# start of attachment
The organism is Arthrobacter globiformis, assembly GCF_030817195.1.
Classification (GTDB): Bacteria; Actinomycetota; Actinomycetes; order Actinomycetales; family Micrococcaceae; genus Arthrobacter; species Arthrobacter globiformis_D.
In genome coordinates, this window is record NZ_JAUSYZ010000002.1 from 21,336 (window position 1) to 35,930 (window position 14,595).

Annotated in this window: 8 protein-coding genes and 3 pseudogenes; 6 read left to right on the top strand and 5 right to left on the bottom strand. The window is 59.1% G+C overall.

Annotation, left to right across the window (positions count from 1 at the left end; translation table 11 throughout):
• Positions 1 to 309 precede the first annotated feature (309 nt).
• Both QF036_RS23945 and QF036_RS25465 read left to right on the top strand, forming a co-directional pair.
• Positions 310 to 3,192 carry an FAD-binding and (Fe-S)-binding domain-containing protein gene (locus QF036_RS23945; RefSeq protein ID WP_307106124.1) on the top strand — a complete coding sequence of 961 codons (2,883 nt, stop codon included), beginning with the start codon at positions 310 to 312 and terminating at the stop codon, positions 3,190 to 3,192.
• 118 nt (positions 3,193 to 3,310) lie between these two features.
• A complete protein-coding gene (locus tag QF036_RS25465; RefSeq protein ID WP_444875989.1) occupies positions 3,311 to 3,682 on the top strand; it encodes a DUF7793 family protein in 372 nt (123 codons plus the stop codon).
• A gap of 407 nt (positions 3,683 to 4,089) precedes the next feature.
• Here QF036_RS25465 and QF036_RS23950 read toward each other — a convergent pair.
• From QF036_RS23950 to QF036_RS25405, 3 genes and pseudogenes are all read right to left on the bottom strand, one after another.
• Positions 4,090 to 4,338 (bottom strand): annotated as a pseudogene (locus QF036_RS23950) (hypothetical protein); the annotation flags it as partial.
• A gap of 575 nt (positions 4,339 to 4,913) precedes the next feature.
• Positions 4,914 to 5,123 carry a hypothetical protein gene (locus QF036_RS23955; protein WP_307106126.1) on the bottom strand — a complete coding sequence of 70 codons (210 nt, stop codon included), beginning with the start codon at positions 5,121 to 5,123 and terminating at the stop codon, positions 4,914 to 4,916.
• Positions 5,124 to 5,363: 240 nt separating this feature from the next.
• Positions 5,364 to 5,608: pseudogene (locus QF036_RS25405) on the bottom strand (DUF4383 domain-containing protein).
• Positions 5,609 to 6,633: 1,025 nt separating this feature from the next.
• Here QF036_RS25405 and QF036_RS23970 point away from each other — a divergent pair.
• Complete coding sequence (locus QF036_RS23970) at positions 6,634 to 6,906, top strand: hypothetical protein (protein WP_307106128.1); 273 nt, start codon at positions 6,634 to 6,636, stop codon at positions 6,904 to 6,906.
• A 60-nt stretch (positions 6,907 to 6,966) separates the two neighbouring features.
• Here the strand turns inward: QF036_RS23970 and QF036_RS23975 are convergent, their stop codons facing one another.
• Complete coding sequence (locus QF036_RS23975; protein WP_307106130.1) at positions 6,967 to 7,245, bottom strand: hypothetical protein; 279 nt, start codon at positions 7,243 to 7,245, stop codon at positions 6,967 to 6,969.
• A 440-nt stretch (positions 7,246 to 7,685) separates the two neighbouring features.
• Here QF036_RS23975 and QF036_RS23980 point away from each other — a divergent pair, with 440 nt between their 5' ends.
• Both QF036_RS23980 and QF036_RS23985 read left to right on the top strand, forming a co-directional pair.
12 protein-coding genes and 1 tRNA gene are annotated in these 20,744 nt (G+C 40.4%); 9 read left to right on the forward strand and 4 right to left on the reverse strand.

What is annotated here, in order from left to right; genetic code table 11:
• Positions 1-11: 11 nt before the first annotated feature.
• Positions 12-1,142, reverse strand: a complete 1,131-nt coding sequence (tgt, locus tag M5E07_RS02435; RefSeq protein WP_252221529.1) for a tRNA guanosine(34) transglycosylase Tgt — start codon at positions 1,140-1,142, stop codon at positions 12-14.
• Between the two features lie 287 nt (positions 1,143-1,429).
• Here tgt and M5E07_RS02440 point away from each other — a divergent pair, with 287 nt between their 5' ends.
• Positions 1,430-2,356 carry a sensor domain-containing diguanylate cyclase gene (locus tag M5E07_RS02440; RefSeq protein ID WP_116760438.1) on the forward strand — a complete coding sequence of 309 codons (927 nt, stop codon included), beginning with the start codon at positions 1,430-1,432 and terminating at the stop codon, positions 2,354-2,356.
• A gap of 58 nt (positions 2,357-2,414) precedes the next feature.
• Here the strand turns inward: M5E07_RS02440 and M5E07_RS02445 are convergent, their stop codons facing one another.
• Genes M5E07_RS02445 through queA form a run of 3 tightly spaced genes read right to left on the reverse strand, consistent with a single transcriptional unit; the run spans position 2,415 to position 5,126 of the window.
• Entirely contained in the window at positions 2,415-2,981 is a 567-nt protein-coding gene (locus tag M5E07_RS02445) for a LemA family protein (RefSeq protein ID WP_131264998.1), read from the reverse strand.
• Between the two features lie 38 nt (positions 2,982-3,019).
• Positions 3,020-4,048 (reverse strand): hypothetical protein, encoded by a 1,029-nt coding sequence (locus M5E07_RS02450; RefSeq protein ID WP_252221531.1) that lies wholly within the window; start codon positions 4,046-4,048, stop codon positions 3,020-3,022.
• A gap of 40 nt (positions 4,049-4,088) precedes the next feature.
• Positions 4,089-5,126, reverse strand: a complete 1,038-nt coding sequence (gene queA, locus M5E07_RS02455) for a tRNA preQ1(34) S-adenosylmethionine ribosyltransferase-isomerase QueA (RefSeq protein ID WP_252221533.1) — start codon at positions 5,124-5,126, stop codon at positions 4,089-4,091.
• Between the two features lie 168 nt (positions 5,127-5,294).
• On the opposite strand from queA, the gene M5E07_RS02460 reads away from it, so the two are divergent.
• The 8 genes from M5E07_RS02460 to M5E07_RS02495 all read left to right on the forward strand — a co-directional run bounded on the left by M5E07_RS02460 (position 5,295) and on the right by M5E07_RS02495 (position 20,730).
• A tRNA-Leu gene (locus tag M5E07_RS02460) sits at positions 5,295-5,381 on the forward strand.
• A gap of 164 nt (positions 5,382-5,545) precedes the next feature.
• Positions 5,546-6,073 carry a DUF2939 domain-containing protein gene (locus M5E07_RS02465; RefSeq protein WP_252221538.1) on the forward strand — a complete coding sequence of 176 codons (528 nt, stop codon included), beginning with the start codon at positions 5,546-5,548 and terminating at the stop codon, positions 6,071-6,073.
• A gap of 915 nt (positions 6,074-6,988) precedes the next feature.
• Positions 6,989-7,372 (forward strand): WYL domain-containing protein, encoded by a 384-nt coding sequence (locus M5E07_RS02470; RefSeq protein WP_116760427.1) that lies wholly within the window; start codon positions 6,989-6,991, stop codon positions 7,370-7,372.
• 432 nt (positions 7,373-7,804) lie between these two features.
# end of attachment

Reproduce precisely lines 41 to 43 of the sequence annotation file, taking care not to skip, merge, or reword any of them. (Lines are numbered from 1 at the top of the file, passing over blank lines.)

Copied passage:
• A gap of 40 nt (positions 4,049-4,088) precedes the next feature.
• Positions 4,089-5,126, reverse strand: a complete 1,038-nt coding sequence (gene queA, locus M5E07_RS02455) for a tRNA preQ1(34) S-adenosylmethionine ribosyltransferase-isomerase QueA (RefSeq protein ID WP_252221533.1) — start codon at positions 5,124-5,126, stop codon at positions 4,089-4,091.
• Between the two features lie 168 nt (positions 5,127-5,294).